COM Data Types


The PNA uses several data types to communicate with the host computer. Before using a variable, it is best to declare the variable as the type of data it will store. It saves memory and is usually faster to access. The following are the most common data types:

Other Topics about COM Concepts

Long (long integer) variables are stored as signed 32-bit (4-byte) numbers ranging in value from -2,147,483,648 to 2,147,483,647.


Double (double-precision floating-point) variables are stored as IEEE 64-bit (8-byte) floating-point numbers ranging in value from -1.79769313486232E308 to -4.94065645841247E-324 for negative values and from 4.94065645841247E-324 to 1.79769313486232E308 for positive values.


Single (single-precision floating-point) variables are stored as IEEE 32-bit (4-byte) floating-point numbers, ranging in value from -3.402823E38 to -1.401298E-45 for negative values and from 1.401298E-45 to 3.402823E38 for positive values.


Boolean variables are stored as 16-bit (2-byte) numbers, but they can only be True or False. Use the keywords True and False to assign one of the two states to Boolean variables.

When other numeric types are converted to Boolean values, 0 becomes False and all other values become True. When Boolean values are converted to other data types, False becomes 0 and True becomes -1.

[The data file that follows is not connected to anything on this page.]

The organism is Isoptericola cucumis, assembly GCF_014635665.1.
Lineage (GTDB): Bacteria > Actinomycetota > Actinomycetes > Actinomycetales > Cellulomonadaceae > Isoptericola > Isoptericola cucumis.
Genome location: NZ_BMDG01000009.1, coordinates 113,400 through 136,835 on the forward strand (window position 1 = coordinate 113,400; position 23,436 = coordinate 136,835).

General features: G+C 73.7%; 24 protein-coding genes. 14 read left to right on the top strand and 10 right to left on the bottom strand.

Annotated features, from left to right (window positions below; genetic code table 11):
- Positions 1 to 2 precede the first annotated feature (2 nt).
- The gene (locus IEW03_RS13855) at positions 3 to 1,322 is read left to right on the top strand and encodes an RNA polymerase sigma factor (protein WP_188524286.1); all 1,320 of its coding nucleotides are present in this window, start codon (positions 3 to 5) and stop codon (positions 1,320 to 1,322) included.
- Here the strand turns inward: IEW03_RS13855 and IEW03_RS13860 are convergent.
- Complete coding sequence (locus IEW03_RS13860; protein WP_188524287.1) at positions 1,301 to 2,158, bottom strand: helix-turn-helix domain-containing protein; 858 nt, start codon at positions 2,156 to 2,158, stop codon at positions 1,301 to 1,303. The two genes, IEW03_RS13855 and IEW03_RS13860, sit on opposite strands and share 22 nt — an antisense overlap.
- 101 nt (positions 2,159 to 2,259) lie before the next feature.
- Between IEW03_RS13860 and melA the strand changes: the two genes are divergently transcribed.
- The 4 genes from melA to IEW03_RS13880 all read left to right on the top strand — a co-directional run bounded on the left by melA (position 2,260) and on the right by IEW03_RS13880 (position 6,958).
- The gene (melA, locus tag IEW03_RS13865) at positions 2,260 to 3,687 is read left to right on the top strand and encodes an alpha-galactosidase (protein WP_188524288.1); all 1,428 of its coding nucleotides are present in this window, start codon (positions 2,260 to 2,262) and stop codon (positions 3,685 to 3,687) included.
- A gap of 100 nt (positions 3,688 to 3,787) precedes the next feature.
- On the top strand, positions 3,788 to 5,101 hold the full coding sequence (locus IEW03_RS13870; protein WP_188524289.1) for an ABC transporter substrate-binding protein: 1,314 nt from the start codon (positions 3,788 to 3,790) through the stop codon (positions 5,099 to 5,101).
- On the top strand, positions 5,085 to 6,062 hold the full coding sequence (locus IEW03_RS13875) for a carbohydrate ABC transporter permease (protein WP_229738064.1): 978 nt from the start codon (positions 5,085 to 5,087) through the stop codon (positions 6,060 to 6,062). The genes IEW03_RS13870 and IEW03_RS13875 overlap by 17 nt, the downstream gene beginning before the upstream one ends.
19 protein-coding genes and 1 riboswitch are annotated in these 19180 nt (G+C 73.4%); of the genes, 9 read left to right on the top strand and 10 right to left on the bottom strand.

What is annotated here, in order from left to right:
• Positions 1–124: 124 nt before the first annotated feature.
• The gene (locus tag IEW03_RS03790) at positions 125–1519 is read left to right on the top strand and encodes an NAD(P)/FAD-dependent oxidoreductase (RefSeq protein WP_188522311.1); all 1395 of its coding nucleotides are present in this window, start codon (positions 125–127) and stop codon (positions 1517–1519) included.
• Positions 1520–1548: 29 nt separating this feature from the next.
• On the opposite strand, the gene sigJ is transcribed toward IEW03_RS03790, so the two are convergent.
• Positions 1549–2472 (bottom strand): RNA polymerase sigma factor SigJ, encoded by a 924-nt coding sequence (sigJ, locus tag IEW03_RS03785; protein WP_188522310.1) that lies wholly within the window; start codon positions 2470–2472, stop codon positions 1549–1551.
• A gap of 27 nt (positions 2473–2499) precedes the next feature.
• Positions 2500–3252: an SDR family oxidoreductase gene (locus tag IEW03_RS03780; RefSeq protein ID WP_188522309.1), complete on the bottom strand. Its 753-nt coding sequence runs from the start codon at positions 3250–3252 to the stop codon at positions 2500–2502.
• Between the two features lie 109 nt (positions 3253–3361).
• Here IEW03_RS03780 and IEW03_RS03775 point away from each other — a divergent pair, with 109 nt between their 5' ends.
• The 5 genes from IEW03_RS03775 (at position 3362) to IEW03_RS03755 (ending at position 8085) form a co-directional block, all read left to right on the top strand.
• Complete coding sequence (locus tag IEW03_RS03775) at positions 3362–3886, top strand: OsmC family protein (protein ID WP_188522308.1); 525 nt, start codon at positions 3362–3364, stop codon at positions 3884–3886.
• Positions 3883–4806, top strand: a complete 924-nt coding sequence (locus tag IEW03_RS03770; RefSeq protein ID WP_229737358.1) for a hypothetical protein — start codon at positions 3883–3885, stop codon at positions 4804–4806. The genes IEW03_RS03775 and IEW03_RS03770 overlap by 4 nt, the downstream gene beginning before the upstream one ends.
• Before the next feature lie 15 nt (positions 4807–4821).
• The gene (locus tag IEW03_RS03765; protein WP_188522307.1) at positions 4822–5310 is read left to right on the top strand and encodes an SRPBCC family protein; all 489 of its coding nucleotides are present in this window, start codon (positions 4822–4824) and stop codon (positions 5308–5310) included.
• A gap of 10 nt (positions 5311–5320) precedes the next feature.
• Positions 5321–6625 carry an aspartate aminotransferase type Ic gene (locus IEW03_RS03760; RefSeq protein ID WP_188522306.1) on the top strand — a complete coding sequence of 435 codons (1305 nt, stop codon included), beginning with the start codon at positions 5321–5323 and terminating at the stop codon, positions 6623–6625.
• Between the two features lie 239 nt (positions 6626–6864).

In PNA release 5.26, the following properties were changed to return True rather than 1 to conform with this definition. This change may affect the functionality of your COM program:


String variables hold character information. A String variable can contain approximately 65,535 bytes (64K), is either fixed-length or variable-length, and contains one character per byte. Fixed-length strings are declared to be a specific length. Variable-length strings can be any length up to 64K, less a small amount of storage overhead.


Object variables are stored as 32-bit (4-byte) addresses that refer to objects within the analyzer or within some other application. A variable declared as Object is one that can subsequently be assigned (using the Set statement) to refer to any actual analyzer object.


Enumerations (Enum) are a set of named constant values. They allow the programmer to refer to a constant value by name instead of by number. For example:

Enum DaysOfWeek
  Sunday = 0
  Monday = 1
  Tuesday = 2
  Wednesday = 3
  Thursday = 4
  Friday = 5
  Saturday = 6
End Enum

Given this set of enumerations, the programmer can then pass a constant value as follows:
  SetTheDay(Monday)
rather than
  SetTheDay(1)
where the reader of the code has no idea what the value 1 refers to.

However, the analyzer RETURNS a long integer, not the text.
  Day = DaysofWeek(today) 'Day = 1


Variant - If you don't declare a data type ("typed" data) the variable is given the Variant data type. The Variant data type is like a chameleon — it can represent many different data types in different situations.

The PNA provides and receives Variant data because there are programming languages that cannot send or receive "typed" data. Variant data transfers at a slower rate than "typed" data.